You are here: Spyware cures may cause more harm than good

To remember this, imagine  DES on his ROLLER causes harm to pedestrians under the SOLAR sun!

Everyday I cause harm. But it's ok.

We have weakened viruses and bacteria, injected them into all of us and caused chronic illness and disease in an attenuated form, this is how these pathogens have always caused harm. It is the bodies response to foreign things entering it, especially under hypersensitivity states, that is causing neurodevelopment disorders and chronic illness and much more.

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The principle of double effect is directed at well-intentioned agentswho ask whether they may cause a serious harm in order to bring abouta good end of overriding moral importance when it is impossible tobring about the good end without the harm. A third commonmisinterpretation of double effect is to assume that the principleassures agents that they may do this provided that their ultimate aimis a good one that is ordinarily worth pursuing, the proportionalitycondition is satisfied and the harm is not only regretted butminimized. That is not sufficient: it must also be true that causingthe harm is not so implicated as part of an agent's means to this goodend that it must count as something that is instrumentally intended tobring about the good end. Some discussions of double effect wronglyassume that it permits acts that cause certain kinds of harm becausethose harms were not the agent's ultimate aim or were regretted ratherthan welcomed. The principle of double effect is much more specificthan that. Harms that were produced regretfully and only for the sakeof producing a good end may be prohibited by double effect becausethey were brought about as part of the agent's means to realizing thegood end. Double effect is silent about cases in which a harm mightpermissibly be brought about as a means to a good end.

to cause harm to sb [] → ; [] →

Not if minor:Youre asking a theoretical question. Fetal well being can be checked by ultrasound / biophysical profile if you are worried that a recent exposure to electricity caused any harm.

have caused harm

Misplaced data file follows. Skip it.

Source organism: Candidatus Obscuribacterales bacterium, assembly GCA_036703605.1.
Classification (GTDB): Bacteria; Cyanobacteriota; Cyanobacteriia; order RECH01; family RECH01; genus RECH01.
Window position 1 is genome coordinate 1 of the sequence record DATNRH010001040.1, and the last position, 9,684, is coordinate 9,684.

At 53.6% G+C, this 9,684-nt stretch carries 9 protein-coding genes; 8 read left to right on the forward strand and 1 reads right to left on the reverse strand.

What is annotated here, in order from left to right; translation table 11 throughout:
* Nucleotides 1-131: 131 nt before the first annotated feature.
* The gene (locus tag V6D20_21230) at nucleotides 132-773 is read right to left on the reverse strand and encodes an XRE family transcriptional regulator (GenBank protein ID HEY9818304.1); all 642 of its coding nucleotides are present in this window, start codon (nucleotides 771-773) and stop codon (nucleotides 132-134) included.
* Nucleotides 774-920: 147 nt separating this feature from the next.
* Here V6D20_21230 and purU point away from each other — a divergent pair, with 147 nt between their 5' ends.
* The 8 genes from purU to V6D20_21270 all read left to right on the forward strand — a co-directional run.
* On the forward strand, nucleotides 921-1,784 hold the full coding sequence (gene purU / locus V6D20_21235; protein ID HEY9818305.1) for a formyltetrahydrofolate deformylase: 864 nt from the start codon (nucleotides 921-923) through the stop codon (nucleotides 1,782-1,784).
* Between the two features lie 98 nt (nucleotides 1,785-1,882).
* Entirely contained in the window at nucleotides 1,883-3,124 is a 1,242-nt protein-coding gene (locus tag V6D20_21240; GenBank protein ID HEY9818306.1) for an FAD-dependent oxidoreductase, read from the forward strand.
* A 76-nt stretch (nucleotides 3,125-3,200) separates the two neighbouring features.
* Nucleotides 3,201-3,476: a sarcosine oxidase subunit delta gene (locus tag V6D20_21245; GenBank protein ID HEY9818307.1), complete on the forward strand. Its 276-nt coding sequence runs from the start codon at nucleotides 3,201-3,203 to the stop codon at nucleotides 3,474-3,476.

Not by itself: in the mouth usually results from an underlying like , or other chronic illnesses like . Those if not adequately controlled can cause harm and should be treated. Once the underlying condition is treated, the oral candidiasis will resolve easily with treatment.Cause No Harm is a concept, philosophy and Core Value that can be adopted by individuals, families, educational institutions, Small to Medium Enterprises and large multi-national organisations, to reflect their personal integrity along with business ethics and strategy. Everything that is to be done will have as the first consideration, the idea that it must Cause No Harm. No harm to ourselves as individuals, other people, our equipment whether owned or leased, materials, others assets, the environment in which we work, the planet as a whole and future generations who will inherit the legacies we leave behind.Iron deficiency : does not cause fetal harm and i would recommend taking this. on the other hand by not taking this supplement can potentially cause lower fetal levels.If we haven't been taught to do no harm, we see no harm in doing harm. We cause harm and shrug it off. We cause harm and laugh about it. We cause harm and brag about it.Cause No Harm forms the foundation through which humanity can bring about an end to the that is the root cause of us harming each other and the environment, to build a sustainable world steeped in harmony, understanding, caring and mutual growth.The doctrine (or principle) of double effect is often invoked toexplain the permissibility of an action that causes a serious harm,such as the death of a human being, as a side effect of promoting somegood end. According to the principle of double effect, sometimes it ispermissible to cause a harm as a side effect (or “doubleeffect”) of bringing about a good result even though it wouldnot be permissible to cause such a harm as a means to bringing aboutthe same good end.A published in the journal Stem Cell shows that smoking can cause harm even when there is no clinical evidence showing that anything is wrong. A difficult issue that has arisen recently is the case where the defendant neither factually causes the harm, nor increases the risk of its occurrence. In [2004] 4 All ER 587 (), a doctor negligently failed to warn a patient of risks inherent in an operation, specifically . The patient had the operation and a risk materialized causing injury. It was found that even if the patient had been warned, the patient would still have undergone the operation, simply at a different time. The risk of the injury would be the same at both times. Accordingly, the doctor neither caused the injury (because but for the failure to warn, the patient would still have gone ahead with the operation), nor increased the risk of its occurrence (because the risk was the same either way). Yet the House of Lords, embracing a more normative approach to causation, still held the doctor liable. Lawyers and philosophers continue to debate whether and how this changes the state of the law.Yet many criticisms of the principle of double effect do not proceedfrom consequentialist assumptions or skepticism about the distinctionbetween intended and merely foreseen consequences but instead askwhether the principle adequately codifies the moral intuitions at playin the cases that are taken to be illustrations of the principle ofdouble effect. One important line of criticism has focused on thedifficulty of distinguishing between grave harms that are regretfullyintended as part of the agent's means and grave harms that areregretfully foreseen as side effects of the agent's means. Since theprinciple of double effect implies that the latter may be permissibleeven when the former are not, those who wish to apply the principle ofdouble effect must provide principled grounds for drawing thisdistinction. The application of Double Effect to explain thepermissibility of performing a hysterectomoy on a pregnant woman andthe impermissibility of performing an abortion to save a woman's lifeis often singled out for criticism on this score. Lawrence Masek(2010) offers a thoughtful defense of the principle of double effectthat proposes to construe what is intended by an agent as narrowly orstrictly as possible while also distinguishing between motivating sideeffect and non-motivating side effects. By contrast, Warren Quinn'sproposal to substitute the concept of direct agency for the concept ofintending to cause harm to someone as a means (see Section 1) wouldeffectively broaden the category of results that count asintended.